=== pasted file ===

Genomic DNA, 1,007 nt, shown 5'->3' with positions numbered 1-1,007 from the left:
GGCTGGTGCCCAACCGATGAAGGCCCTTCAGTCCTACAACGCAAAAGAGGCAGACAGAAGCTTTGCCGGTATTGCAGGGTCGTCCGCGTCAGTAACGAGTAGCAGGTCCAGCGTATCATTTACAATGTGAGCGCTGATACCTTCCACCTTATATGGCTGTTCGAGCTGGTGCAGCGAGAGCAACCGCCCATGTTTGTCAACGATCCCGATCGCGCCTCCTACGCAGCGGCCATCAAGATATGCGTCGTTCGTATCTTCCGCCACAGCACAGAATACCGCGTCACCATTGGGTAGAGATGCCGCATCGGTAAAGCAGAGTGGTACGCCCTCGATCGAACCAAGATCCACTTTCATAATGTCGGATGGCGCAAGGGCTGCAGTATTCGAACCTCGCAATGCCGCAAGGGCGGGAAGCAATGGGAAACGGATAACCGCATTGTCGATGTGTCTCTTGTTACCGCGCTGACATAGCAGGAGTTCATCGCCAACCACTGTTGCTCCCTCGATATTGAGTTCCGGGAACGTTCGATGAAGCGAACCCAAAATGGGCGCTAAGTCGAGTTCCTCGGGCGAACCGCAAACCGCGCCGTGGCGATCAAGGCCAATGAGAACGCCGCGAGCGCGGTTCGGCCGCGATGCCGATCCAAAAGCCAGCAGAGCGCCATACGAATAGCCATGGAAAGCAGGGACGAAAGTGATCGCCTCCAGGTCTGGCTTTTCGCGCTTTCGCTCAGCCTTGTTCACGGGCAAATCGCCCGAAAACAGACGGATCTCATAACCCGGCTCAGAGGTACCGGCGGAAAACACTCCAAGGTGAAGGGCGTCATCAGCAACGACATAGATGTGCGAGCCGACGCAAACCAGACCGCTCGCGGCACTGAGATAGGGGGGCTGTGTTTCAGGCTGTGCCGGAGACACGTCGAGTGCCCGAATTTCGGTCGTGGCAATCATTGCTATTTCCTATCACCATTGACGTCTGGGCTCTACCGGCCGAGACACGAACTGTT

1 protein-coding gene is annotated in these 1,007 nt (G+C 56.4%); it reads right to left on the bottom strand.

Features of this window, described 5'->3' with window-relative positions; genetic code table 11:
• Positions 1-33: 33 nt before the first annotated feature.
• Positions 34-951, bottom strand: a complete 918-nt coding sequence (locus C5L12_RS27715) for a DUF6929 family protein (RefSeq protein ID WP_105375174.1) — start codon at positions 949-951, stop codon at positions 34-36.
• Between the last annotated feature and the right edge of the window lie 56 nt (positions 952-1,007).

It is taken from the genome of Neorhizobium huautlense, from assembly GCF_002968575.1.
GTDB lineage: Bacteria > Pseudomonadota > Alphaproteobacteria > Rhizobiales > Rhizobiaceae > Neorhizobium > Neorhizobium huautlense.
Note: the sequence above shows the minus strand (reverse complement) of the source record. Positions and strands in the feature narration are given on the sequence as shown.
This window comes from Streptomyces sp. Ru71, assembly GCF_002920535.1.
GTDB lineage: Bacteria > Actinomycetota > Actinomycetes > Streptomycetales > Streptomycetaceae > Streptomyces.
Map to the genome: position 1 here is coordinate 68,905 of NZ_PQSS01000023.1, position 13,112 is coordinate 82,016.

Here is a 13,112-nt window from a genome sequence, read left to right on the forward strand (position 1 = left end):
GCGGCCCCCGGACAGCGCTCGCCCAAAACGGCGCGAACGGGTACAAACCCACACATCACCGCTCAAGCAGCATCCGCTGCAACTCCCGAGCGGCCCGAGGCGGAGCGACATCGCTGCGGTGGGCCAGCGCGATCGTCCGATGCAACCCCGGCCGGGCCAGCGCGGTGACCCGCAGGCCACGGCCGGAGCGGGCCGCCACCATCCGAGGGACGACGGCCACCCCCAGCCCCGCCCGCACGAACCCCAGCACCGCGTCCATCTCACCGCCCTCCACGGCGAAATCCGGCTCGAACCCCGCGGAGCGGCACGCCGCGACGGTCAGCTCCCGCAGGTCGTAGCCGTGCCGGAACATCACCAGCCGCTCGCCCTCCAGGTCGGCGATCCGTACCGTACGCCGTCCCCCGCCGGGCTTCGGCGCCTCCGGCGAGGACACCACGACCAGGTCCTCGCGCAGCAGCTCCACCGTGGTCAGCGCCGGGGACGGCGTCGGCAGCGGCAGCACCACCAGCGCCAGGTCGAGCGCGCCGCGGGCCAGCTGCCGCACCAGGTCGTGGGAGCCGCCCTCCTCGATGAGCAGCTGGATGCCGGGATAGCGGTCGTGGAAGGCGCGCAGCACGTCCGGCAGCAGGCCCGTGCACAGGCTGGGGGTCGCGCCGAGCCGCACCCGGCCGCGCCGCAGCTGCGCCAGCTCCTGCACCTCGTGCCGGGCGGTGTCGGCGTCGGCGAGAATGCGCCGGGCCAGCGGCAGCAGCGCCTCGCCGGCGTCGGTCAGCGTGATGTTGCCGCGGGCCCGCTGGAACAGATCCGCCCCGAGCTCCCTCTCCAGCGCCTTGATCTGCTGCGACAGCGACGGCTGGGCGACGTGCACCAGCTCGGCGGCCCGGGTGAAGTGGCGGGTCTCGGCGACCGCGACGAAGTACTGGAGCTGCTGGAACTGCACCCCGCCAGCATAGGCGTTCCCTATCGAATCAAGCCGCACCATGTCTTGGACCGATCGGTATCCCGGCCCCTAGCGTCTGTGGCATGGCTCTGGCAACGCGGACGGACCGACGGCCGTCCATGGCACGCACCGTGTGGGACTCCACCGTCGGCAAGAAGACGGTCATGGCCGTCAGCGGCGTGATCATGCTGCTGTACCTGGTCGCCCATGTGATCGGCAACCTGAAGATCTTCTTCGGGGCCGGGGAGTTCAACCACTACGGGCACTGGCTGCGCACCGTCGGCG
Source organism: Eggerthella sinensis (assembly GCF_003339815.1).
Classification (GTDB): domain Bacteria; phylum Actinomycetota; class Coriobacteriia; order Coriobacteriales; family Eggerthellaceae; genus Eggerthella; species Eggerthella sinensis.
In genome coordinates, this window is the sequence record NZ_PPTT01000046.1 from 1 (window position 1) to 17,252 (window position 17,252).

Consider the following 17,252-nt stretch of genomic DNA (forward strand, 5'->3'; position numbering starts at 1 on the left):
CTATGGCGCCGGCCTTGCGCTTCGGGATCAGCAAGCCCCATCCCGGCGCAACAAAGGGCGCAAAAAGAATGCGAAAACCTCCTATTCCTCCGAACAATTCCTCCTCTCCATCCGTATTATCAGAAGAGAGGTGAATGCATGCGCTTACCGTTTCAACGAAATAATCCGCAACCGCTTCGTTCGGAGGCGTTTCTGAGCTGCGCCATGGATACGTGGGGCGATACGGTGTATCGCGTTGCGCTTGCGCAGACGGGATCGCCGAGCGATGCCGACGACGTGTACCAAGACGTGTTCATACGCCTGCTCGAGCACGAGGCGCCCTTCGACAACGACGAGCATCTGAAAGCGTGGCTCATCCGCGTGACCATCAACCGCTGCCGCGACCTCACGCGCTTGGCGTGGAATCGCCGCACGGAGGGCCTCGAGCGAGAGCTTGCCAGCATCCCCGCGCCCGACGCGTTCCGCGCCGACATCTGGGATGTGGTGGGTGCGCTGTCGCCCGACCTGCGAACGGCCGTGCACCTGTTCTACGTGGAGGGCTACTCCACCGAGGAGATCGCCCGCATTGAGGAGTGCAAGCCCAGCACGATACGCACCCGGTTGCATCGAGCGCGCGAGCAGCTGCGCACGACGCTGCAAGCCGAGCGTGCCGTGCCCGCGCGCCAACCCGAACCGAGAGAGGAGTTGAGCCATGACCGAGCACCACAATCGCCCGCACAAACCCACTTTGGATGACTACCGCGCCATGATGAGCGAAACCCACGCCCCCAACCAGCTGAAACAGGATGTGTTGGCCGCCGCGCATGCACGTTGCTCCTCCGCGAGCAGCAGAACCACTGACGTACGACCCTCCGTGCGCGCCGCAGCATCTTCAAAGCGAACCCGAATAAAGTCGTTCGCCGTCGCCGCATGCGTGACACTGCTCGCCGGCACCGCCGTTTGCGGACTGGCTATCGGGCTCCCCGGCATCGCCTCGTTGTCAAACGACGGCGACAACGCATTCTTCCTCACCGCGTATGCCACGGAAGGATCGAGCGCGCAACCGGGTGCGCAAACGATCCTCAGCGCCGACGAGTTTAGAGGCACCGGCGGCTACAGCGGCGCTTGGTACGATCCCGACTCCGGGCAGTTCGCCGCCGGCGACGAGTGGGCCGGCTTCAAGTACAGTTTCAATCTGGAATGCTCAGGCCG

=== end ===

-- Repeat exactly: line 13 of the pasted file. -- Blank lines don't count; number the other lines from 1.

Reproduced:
Map to the genome: position 1 here is coordinate 68,905 of NZ_PQSS01000023.1, position 13,112 is coordinate 82,016.